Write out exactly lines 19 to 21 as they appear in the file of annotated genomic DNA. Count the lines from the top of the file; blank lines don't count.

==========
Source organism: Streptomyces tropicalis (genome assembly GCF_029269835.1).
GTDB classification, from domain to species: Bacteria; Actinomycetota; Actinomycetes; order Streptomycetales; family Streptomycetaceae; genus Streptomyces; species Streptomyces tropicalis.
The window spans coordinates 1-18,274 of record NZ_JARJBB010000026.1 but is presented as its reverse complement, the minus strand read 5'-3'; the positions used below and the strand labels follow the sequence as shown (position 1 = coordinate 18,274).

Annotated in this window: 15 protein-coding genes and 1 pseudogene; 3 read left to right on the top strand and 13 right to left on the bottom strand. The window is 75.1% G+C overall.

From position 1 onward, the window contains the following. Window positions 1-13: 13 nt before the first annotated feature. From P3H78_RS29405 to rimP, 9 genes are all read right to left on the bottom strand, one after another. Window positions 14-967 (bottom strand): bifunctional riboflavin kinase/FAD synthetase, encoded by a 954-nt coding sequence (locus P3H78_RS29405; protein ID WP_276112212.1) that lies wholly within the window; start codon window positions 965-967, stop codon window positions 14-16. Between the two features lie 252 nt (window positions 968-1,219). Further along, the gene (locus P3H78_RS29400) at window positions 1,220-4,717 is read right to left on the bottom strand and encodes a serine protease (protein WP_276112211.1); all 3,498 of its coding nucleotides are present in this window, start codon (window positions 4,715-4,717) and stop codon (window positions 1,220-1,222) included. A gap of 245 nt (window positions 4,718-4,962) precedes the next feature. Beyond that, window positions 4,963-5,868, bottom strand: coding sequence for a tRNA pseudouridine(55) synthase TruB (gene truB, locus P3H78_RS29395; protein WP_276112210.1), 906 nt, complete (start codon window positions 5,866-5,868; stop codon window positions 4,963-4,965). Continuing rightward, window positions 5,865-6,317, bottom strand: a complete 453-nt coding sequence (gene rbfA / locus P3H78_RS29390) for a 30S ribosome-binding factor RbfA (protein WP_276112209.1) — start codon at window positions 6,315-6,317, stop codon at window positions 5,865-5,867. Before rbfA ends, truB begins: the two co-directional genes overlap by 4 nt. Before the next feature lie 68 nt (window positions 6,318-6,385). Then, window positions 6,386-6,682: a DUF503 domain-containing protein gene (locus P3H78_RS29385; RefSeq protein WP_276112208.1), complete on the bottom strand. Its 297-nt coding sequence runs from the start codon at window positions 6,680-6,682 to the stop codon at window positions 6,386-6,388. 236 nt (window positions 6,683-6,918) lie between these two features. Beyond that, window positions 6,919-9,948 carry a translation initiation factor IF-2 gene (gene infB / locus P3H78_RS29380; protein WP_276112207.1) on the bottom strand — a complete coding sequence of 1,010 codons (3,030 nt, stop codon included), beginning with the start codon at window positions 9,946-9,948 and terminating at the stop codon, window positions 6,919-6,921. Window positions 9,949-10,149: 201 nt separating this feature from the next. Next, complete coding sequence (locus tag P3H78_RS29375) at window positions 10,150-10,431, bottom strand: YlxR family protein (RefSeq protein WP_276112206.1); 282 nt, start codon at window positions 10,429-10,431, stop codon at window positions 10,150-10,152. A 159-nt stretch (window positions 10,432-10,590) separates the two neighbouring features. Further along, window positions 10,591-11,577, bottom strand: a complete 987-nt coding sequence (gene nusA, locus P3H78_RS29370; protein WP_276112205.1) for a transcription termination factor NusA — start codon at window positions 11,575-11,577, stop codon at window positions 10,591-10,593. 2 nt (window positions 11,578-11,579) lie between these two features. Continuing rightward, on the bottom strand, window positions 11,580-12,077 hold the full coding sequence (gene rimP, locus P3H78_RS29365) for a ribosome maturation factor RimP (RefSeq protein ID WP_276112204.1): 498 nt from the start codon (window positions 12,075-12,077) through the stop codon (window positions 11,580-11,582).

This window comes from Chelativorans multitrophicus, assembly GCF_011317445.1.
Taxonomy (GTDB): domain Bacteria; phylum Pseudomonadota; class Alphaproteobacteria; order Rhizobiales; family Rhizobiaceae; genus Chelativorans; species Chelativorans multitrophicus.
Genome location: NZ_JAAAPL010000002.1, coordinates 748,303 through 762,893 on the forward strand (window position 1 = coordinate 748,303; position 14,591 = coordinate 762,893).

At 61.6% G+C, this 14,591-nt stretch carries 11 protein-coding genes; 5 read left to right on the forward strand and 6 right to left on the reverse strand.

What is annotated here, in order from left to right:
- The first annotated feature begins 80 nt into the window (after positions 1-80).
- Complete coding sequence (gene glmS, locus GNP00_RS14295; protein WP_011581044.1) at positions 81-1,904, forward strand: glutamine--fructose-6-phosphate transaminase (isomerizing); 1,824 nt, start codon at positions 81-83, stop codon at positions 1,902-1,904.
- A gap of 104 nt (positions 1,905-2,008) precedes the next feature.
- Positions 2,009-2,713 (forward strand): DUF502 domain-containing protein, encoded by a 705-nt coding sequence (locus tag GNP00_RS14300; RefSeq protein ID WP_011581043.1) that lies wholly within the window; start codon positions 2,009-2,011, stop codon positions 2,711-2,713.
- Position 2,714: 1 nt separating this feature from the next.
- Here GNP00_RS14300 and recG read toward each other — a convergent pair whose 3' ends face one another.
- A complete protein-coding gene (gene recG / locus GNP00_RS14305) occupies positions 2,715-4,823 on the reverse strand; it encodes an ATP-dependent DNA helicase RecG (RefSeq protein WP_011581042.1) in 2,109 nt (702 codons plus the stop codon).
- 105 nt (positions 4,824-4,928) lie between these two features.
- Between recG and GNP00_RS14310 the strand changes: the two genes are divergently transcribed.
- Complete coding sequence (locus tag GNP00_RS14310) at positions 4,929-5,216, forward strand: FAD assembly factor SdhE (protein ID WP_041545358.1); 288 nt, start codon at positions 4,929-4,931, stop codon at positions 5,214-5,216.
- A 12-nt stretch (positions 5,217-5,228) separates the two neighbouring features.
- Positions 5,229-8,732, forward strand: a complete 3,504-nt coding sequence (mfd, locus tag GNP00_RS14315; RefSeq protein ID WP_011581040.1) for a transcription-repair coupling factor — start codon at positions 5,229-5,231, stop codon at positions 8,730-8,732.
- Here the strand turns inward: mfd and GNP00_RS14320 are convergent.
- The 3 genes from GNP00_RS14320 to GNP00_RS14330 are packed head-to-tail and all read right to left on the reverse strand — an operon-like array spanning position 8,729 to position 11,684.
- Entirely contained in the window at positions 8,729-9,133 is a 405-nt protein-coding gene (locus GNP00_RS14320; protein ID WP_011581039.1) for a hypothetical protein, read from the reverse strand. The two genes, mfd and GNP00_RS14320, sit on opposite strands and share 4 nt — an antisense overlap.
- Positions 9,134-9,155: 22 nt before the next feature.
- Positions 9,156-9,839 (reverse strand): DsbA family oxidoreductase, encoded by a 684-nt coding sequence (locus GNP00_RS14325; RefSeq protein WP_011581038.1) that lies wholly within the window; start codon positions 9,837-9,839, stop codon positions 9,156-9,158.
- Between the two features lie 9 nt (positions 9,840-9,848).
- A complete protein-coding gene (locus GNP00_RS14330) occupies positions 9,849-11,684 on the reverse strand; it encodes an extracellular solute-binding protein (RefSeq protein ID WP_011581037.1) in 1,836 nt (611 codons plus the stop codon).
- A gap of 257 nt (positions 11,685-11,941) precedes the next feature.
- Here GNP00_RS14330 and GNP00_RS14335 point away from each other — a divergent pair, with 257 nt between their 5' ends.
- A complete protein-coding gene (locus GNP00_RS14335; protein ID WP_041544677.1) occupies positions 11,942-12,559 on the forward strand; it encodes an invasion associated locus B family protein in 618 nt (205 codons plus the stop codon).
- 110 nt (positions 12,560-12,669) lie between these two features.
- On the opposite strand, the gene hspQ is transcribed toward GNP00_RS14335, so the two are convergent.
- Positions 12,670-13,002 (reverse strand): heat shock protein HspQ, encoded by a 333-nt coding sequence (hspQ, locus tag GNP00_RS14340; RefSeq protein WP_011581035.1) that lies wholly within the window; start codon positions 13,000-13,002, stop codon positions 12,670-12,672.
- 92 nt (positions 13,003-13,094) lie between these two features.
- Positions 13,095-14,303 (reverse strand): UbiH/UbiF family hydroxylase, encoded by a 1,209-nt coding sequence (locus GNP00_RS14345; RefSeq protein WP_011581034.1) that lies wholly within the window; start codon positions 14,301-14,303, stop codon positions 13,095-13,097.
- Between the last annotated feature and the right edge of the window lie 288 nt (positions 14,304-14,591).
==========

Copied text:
- Between recG and GNP00_RS14310 the strand changes: the two genes are divergently transcribed.
- Complete coding sequence (locus tag GNP00_RS14310) at positions 4,929-5,216, forward strand: FAD assembly factor SdhE (protein ID WP_041545358.1); 288 nt, start codon at positions 4,929-4,931, stop codon at positions 5,214-5,216.
- A 12-nt stretch (positions 5,217-5,228) separates the two neighbouring features.